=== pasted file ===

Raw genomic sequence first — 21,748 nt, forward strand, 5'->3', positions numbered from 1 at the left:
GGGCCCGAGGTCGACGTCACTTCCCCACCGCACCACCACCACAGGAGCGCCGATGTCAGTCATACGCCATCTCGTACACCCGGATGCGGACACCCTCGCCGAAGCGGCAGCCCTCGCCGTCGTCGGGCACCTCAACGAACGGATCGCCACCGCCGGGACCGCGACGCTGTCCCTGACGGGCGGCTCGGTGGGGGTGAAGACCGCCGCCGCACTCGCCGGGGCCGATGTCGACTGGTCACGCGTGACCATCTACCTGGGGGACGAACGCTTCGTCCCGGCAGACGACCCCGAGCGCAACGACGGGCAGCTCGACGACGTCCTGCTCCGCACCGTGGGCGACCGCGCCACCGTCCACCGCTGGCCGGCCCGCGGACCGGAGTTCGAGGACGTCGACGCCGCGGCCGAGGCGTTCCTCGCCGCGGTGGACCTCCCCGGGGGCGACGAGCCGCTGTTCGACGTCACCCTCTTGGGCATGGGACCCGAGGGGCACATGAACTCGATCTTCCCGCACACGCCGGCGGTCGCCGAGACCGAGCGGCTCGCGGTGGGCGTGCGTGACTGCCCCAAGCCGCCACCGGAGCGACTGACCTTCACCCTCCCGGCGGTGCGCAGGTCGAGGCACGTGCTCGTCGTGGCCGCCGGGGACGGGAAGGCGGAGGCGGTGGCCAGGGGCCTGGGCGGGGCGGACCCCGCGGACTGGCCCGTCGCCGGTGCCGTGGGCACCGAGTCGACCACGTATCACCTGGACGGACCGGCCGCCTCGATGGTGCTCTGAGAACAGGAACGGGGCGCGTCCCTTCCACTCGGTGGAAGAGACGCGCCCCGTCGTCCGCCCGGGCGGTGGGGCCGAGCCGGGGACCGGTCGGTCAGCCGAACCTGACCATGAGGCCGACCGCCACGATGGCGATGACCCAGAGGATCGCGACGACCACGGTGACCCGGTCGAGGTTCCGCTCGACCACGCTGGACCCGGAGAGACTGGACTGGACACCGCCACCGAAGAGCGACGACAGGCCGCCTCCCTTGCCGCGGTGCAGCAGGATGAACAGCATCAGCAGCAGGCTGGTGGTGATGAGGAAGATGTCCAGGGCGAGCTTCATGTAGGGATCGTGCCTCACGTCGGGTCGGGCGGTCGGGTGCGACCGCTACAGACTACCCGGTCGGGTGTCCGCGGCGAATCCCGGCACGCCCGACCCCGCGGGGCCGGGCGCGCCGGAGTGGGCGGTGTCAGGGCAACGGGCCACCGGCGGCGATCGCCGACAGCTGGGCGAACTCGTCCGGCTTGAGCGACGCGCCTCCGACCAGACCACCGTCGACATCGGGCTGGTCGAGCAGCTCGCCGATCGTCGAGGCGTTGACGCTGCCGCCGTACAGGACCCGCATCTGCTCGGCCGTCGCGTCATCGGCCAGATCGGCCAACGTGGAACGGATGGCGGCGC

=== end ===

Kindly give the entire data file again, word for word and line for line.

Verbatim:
Raw genomic sequence first — 21,748 nt, forward strand, 5'->3', positions numbered from 1 at the left:
GGGCCCGAGGTCGACGTCACTTCCCCACCGCACCACCACCACAGGAGCGCCGATGTCAGTCATACGCCATCTCGTACACCCGGATGCGGACACCCTCGCCGAAGCGGCAGCCCTCGCCGTCGTCGGGCACCTCAACGAACGGATCGCCACCGCCGGGACCGCGACGCTGTCCCTGACGGGCGGCTCGGTGGGGGTGAAGACCGCCGCCGCACTCGCCGGGGCCGATGTCGACTGGTCACGCGTGACCATCTACCTGGGGGACGAACGCTTCGTCCCGGCAGACGACCCCGAGCGCAACGACGGGCAGCTCGACGACGTCCTGCTCCGCACCGTGGGCGACCGCGCCACCGTCCACCGCTGGCCGGCCCGCGGACCGGAGTTCGAGGACGTCGACGCCGCGGCCGAGGCGTTCCTCGCCGCGGTGGACCTCCCCGGGGGCGACGAGCCGCTGTTCGACGTCACCCTCTTGGGCATGGGACCCGAGGGGCACATGAACTCGATCTTCCCGCACACGCCGGCGGTCGCCGAGACCGAGCGGCTCGCGGTGGGCGTGCGTGACTGCCCCAAGCCGCCACCGGAGCGACTGACCTTCACCCTCCCGGCGGTGCGCAGGTCGAGGCACGTGCTCGTCGTGGCCGCCGGGGACGGGAAGGCGGAGGCGGTGGCCAGGGGCCTGGGCGGGGCGGACCCCGCGGACTGGCCCGTCGCCGGTGCCGTGGGCACCGAGTCGACCACGTATCACCTGGACGGACCGGCCGCCTCGATGGTGCTCTGAGAACAGGAACGGGGCGCGTCCCTTCCACTCGGTGGAAGAGACGCGCCCCGTCGTCCGCCCGGGCGGTGGGGCCGAGCCGGGGACCGGTCGGTCAGCCGAACCTGACCATGAGGCCGACCGCCACGATGGCGATGACCCAGAGGATCGCGACGACCACGGTGACCCGGTCGAGGTTCCGCTCGACCACGCTGGACCCGGAGAGACTGGACTGGACACCGCCACCGAAGAGCGACGACAGGCCGCCTCCCTTGCCGCGGTGCAGCAGGATGAACAGCATCAGCAGCAGGCTGGTGGTGATGAGGAAGATGTCCAGGGCGAGCTTCATGTAGGGATCGTGCCTCACGTCGGGTCGGGCGGTCGGGTGCGACCGCTACAGACTACCCGGTCGGGTGTCCGCGGCGAATCCCGGCACGCCCGACCCCGCGGGGCCGGGCGCGCCGGAGTGGGCGGTGTCAGGGCAACGGGCCACCGGCGGCGATCGCCGACAGCTGGGCGAACTCGTCCGGCTTGAGCGACGCGCCTCCGACCAGACCACCGTCGACATCGGGCTGGTCGAGCAGCTCGCCGATCGTCGAGGCGTTGACGCTGCCGCCGTACAGGACCCGCATCTGCTCGGCCGTCGCGTCATCGGCCAGATCGGCCAACGTGGAACGGATGGCGGCGC